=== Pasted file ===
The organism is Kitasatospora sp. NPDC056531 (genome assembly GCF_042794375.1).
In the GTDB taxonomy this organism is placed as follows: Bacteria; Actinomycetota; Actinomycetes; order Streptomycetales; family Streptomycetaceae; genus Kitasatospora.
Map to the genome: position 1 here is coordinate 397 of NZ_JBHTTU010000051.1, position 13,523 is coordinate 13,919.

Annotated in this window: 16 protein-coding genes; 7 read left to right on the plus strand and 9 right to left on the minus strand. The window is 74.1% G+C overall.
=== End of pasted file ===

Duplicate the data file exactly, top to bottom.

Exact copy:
The organism is Kitasatospora sp. NPDC056531 (genome assembly GCF_042794375.1).
In the GTDB taxonomy this organism is placed as follows: Bacteria; Actinomycetota; Actinomycetes; order Streptomycetales; family Streptomycetaceae; genus Kitasatospora.
Map to the genome: position 1 here is coordinate 397 of NZ_JBHTTU010000051.1, position 13,523 is coordinate 13,919.

Annotated in this window: 16 protein-coding genes; 7 read left to right on the plus strand and 9 right to left on the minus strand. The window is 74.1% G+C overall.